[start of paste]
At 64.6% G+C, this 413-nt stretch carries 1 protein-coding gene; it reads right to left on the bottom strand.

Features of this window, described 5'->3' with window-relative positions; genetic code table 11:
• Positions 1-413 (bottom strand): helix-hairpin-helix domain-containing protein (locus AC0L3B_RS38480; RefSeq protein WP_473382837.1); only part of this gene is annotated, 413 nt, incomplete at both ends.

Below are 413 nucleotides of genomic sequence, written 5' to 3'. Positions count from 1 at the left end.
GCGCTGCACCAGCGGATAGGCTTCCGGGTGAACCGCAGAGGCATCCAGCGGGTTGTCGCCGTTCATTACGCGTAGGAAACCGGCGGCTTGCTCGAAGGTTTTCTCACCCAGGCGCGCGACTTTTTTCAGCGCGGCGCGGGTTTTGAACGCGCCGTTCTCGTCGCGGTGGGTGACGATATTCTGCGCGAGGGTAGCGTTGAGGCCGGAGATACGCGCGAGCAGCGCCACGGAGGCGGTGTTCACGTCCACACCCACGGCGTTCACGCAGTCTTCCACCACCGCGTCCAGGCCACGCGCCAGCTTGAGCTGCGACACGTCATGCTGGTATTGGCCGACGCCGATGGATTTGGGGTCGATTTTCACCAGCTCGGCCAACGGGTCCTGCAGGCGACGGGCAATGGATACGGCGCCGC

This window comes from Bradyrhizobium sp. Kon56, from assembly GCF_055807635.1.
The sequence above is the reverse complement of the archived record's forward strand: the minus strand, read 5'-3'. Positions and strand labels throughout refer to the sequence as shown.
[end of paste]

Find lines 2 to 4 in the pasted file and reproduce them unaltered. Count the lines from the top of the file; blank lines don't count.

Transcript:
Features of this window, described 5'->3' with window-relative positions; genetic code table 11:
• Positions 1-413 (bottom strand): helix-hairpin-helix domain-containing protein (locus AC0L3B_RS38480; RefSeq protein WP_473382837.1); only part of this gene is annotated, 413 nt, incomplete at both ends.

Below are 413 nucleotides of genomic sequence, written 5' to 3'. Positions count from 1 at the left end.